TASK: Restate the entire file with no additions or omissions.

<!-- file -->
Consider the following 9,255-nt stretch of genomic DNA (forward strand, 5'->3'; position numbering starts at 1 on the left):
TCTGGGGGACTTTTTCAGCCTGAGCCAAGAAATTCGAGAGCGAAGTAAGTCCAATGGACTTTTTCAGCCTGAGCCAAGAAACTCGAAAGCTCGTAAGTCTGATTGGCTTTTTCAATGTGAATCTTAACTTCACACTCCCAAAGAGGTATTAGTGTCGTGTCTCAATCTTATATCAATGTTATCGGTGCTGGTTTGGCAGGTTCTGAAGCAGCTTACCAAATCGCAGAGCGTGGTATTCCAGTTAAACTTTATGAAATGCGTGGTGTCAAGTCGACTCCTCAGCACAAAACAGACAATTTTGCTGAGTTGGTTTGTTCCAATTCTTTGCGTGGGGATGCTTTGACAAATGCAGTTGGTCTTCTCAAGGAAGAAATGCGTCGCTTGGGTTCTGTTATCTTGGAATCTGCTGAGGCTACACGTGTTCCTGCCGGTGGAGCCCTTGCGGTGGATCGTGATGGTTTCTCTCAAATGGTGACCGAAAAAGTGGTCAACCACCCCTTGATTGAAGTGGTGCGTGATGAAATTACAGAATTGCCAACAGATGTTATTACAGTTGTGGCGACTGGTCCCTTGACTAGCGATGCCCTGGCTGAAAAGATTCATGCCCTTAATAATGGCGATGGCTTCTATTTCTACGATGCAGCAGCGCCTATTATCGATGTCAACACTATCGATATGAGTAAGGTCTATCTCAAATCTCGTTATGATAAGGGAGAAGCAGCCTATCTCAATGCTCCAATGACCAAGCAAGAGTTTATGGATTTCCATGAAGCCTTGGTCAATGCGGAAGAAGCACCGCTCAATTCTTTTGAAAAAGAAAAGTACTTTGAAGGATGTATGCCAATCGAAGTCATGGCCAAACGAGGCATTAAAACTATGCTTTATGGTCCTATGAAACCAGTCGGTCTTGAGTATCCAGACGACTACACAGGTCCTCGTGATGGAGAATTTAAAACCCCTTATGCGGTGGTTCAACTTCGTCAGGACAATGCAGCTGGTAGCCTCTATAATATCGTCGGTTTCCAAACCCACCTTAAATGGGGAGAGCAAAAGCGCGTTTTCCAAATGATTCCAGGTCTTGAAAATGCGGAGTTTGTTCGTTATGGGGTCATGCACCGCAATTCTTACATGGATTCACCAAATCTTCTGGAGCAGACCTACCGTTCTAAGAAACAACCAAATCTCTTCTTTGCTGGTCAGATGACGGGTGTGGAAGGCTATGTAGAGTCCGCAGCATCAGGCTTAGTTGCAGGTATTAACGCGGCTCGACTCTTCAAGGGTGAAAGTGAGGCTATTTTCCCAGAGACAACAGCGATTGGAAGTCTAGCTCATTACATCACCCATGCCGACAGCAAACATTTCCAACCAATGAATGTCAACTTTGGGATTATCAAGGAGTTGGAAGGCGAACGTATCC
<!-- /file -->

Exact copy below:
Consider the following 9,255-nt stretch of genomic DNA (forward strand, 5'->3'; position numbering starts at 1 on the left):
TCTGGGGGACTTTTTCAGCCTGAGCCAAGAAATTCGAGAGCGAAGTAAGTCCAATGGACTTTTTCAGCCTGAGCCAAGAAACTCGAAAGCTCGTAAGTCTGATTGGCTTTTTCAATGTGAATCTTAACTTCACACTCCCAAAGAGGTATTAGTGTCGTGTCTCAATCTTATATCAATGTTATCGGTGCTGGTTTGGCAGGTTCTGAAGCAGCTTACCAAATCGCAGAGCGTGGTATTCCAGTTAAACTTTATGAAATGCGTGGTGTCAAGTCGACTCCTCAGCACAAAACAGACAATTTTGCTGAGTTGGTTTGTTCCAATTCTTTGCGTGGGGATGCTTTGACAAATGCAGTTGGTCTTCTCAAGGAAGAAATGCGTCGCTTGGGTTCTGTTATCTTGGAATCTGCTGAGGCTACACGTGTTCCTGCCGGTGGAGCCCTTGCGGTGGATCGTGATGGTTTCTCTCAAATGGTGACCGAAAAAGTGGTCAACCACCCCTTGATTGAAGTGGTGCGTGATGAAATTACAGAATTGCCAACAGATGTTATTACAGTTGTGGCGACTGGTCCCTTGACTAGCGATGCCCTGGCTGAAAAGATTCATGCCCTTAATAATGGCGATGGCTTCTATTTCTACGATGCAGCAGCGCCTATTATCGATGTCAACACTATCGATATGAGTAAGGTCTATCTCAAATCTCGTTATGATAAGGGAGAAGCAGCCTATCTCAATGCTCCAATGACCAAGCAAGAGTTTATGGATTTCCATGAAGCCTTGGTCAATGCGGAAGAAGCACCGCTCAATTCTTTTGAAAAAGAAAAGTACTTTGAAGGATGTATGCCAATCGAAGTCATGGCCAAACGAGGCATTAAAACTATGCTTTATGGTCCTATGAAACCAGTCGGTCTTGAGTATCCAGACGACTACACAGGTCCTCGTGATGGAGAATTTAAAACCCCTTATGCGGTGGTTCAACTTCGTCAGGACAATGCAGCTGGTAGCCTCTATAATATCGTCGGTTTCCAAACCCACCTTAAATGGGGAGAGCAAAAGCGCGTTTTCCAAATGATTCCAGGTCTTGAAAATGCGGAGTTTGTTCGTTATGGGGTCATGCACCGCAATTCTTACATGGATTCACCAAATCTTCTGGAGCAGACCTACCGTTCTAAGAAACAACCAAATCTCTTCTTTGCTGGTCAGATGACGGGTGTGGAAGGCTATGTAGAGTCCGCAGCATCAGGCTTAGTTGCAGGTATTAACGCGGCTCGACTCTTCAAGGGTGAAAGTGAGGCTATTTTCCCAGAGACAACAGCGATTGGAAGTCTAGCTCATTACATCACCCATGCCGACAGCAAACATTTCCAACCAATGAATGTCAACTTTGGGATTATCAAGGAGTTGGAAGGCGAACGTATCC